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How To Target "Zombie Cells," The Main Culprit For Skin Aging

Jamie Schneider
Author:
October 17, 2023
Jamie Schneider
Former Senior Beauty & Lifestyle Editor
By Jamie Schneider
Former Senior Beauty & Lifestyle Editor
Jamie Schneider is the former Senior Beauty Editor at mindbodygreen. She has a B.A. in Organizational Studies and English from the University of Michigan, and her work has appeared in Coveteur, The Chill Times, and Wyld Skincare.
Image by Goodboy Picture Company / iStock
October 17, 2023
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Let's share some skin care horror stories, shall we? Sunbathing for sport and without sunscreen. Shudder. Exfoliating then forgetting to follow up with moisturizer. Chilling. Falling asleep without removing makeup. A nightmare! 

Granted, these situations are all pretty common—disturbing, yes, but they're not exactly urban legends. Recently, though, I've been hearing accounts of senescent cells (also called "zombie cells") whispered between beauty editors, and the apocalyptic way they take control of your skin barrier, create inflammation, and lead to accelerated aging. The spookiest tale of all. 

But this scary story isn't set in stone. Below, derms explain how to fight off the zombies. 

What are senescent cells?

"Senescent cells are cells that have stopped dividing and are no longer functioning properly," says board-certified dermatologist Julie Russak, M.D., FAAD. They're technically still alive—they resist cell death, so they don't naturally shed—hence why they're called "zombie cells." 

"Senescent cells are thought to accumulate with age," adds board-certified dermatologist Marisa Garshick, M.D., FAAD, and they can be found all over the body (not just in the skin). They have been linked to a variety of age-related diseases, but for the purposes of this article, we'll just stick to skin aging.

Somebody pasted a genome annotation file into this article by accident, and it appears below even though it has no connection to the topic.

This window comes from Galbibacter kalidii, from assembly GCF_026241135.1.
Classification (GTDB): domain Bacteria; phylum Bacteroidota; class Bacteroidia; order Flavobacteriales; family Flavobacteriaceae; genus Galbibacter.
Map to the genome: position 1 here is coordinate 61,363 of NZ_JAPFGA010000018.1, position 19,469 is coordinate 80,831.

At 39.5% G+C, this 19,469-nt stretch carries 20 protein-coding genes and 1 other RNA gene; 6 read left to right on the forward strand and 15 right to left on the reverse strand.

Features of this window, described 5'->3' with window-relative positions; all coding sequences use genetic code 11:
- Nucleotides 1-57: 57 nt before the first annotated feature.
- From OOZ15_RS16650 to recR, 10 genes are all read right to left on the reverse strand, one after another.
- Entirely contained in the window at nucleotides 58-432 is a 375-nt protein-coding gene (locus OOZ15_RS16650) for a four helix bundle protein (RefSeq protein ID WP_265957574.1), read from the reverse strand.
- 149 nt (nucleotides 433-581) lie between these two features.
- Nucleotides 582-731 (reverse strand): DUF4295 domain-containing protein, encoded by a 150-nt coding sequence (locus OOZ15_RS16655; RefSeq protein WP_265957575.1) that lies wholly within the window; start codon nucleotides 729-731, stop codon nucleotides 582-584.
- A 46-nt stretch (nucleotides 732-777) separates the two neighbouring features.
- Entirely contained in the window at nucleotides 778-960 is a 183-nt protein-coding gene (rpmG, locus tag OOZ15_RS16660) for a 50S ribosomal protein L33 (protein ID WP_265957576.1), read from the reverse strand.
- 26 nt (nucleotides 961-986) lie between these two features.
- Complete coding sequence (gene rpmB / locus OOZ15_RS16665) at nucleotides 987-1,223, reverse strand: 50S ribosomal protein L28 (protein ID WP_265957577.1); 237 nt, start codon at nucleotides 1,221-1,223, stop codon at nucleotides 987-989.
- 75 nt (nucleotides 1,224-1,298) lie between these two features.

What do they do?

There's a reason beauty fans flock to ingredients that promote cellular renewal: Young, spry cells reflect more light and generally perform better. So imagine a buildup of zombie cells living rent-free in your skin—your complexion might appear dull, dry, and creepy1

"Since senescent cells have reduced cellular renewal, it can lead to a reduction in collagen and elastin as well as a weaker skin barrier," explains Garshick. "Together these changes can lead to dryness, fine lines, wrinkles, and dullness of the skin." 

What's more, "Senescent cells secrete pro-aging factors that can drive healthy neighboring cells to age faster and become senescent as well," says Russak. Just like the living dead, these zombies corrupt the healthy cells around them, turning them into zombie cells, too. Spooky, no? 

And as more and more cells become senescent, the skin ages even faster. "The accumulation of senescent cells in the skin leads to reduced production of collagen, elastin, and hyaluronic acid, decreased epidermal thickness, compromised barrier function, and decreased elasticity and strength," Russak adds. 

What causes them? 

Zombie cells appear during the natural course of aging, but like many other skin aging woes, a few factors can accelerate the process: 

  • UV exposure: "UV exposure from the sun is the main reason we see substantial numbers of senescent cells in our skin," says Russak. 
  • Environmental aggressors: In addition to UV exposure, free radicals from pollution, smoking, pollution, and other environmental aggressors can lead to oxidative stress and DNA damage. "As this damage accumulates, cells enter a state of dysfunction called senescence," says Russak.